I was sitting in a hostel kitchen, eating an omelette wrapped around some olives and canned tomato, only slightly more difficult to make than a sandwich, drinking a tankard of belgian beer (the only tankard in the kitchen stock), holding my fork and knife in the formal style, fork in left hand. I got into a mild back and forth with an American, and he became convinced that I was French. It wasn't an accusation, he just couldn't identify my accent and seemed to jump to this conclusion based on my accessories. Usually people mistake me for being Russian. I'm actually quite tickled by this, as I usually am by bad guesses about who I might be. I enjoy not being understood.
Mistaken identity stories?
while in Syria, people regularly chanted "Death To America!" while I was around. Me, being American, purposely mistook my own identity on these occasions, and told them I was from Chile.
For me the first one that comes to mind was when a woman from the northern parts of London mistook my accent for a heavy Southern Californian accent, just because we were in SoCal.
I'm from Chicago. My accent is pretty distinctly Chicagoan.
I'm an American from a region with no pronounced regional accent, but I guess a lot of people think I talk funny--I've been assumed to be Canadian, South African, and English by a handful my less-worldly compatriots. I don't actually have any of these accents, I'm just slightly hyper-articulate and sometimes use big words.
I'm extremely biased, given my thick (yes to the point of annoying) New England accent, but:
> fellow Yanks have thought I was a local Italian, while speaking English to me and me responding in English
> the Irish think I'm from NYC not the Boston burbs
> I interpret, maybe myopically, Southern California and Chicago as flat, newscaster accents
I forgot to put on sunscreen over a past few days so I had a glow going on for me, travelled around Kansai region.
Old people kept striking conversation with me whether it be about the weather or how my day had been.
Well that's all I understood really, they would go on and on about something but I had no fuckin idea what they were saying so all I did was say yes and laugh.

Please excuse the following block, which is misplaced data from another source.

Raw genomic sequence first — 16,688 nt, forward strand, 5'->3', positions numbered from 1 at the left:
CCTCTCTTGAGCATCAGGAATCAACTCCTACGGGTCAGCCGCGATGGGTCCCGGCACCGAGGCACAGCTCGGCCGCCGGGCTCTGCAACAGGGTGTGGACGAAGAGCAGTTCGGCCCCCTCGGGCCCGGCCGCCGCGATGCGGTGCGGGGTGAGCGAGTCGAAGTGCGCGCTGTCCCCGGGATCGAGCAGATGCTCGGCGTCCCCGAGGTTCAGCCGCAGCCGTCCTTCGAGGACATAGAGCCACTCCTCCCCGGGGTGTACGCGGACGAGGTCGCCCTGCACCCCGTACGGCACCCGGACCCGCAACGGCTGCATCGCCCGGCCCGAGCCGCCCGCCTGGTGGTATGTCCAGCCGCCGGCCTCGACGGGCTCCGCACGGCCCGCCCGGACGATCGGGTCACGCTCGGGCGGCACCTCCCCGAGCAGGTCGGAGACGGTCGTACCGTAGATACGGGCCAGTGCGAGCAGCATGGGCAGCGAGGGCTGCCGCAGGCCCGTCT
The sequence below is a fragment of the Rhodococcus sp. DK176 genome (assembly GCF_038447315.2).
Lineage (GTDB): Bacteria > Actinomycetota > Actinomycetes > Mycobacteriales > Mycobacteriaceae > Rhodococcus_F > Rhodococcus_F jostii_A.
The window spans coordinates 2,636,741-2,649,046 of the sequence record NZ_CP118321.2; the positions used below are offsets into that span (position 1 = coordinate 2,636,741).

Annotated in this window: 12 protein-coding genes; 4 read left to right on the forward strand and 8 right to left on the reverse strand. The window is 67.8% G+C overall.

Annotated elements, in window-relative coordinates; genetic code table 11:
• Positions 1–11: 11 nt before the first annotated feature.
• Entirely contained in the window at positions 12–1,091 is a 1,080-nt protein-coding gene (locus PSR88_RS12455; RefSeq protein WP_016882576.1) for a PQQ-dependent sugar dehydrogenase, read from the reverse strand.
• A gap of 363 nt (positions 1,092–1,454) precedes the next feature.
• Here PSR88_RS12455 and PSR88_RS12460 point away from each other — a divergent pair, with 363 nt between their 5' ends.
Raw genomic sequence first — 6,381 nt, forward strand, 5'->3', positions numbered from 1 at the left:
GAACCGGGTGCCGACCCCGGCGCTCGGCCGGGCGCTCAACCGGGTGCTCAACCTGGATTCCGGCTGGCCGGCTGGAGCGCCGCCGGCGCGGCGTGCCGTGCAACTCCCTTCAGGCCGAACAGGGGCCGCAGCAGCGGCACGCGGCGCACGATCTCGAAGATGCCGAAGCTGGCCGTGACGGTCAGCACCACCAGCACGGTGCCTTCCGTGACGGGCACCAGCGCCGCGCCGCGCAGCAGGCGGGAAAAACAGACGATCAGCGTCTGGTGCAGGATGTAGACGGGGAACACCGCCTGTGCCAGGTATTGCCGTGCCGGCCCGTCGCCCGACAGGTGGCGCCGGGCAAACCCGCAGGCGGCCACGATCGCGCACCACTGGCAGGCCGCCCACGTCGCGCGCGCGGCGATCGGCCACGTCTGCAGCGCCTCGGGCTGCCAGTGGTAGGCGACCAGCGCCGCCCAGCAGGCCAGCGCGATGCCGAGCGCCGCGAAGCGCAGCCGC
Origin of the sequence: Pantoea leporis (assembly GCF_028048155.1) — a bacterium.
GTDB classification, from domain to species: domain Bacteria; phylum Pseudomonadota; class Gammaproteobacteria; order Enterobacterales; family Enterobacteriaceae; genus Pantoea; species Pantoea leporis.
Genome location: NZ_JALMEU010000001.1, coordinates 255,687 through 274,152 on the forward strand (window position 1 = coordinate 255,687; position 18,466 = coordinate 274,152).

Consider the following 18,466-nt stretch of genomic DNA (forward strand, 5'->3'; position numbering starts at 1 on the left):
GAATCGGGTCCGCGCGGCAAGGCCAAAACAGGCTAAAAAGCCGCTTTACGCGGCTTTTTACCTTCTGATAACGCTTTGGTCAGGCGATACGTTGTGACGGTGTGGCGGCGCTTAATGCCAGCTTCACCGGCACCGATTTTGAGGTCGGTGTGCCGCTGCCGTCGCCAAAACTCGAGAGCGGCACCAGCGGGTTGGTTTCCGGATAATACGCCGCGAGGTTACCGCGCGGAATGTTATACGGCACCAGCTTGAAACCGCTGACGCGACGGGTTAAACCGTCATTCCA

Full retard mode activated all trip
I speak Polish and sometimes skype in hostels with my cousins or other family members. People always ask if I'm Russian or Serbian for some reason.
This one time in a hostel this couple said they made a bet on where I'm from, one said Canada the other Eastern Europe. I told them I'm both, I guess they had wild sex that night cause they both won the bet...
There's some bleed over, but among other differences Chinese round flatter faces, Japanese oval, least flat, Koreans angular.
But Viets, like Thais and Laotian can vary widely in how they look and have large numbers that look like all 3 to a degree, as well. As well as distinctly Viet. Not sure why Cambodia doesn't have the same. Rouge kill most of the lighter ones?
I'm an Australian who is often asked what part of the UK that I'm from. Apparently my accent isn't very aussie. I guess it makes sense, Australian accents are just dirtier Brit ones I suppose.
Unless it's between a Texan, an NY nignog and some faggot with your average American accent, practically none but Americans would be able to distinguish.
It's like comparing British accents. Most peeps can tell Scottish/Irish (Not Scottish from Irish though) from chavspeak/Jafaican from cockney and from some absurdly thick northern accent (Say, New Castle or smin).
I always wear all black sweatpants, all black T with white writing/drawing/etc. and all black, half opened (Depending on the weather) jacket with a white/grey undershirt. I always wear that unless it's a bigman ting I gotta attend.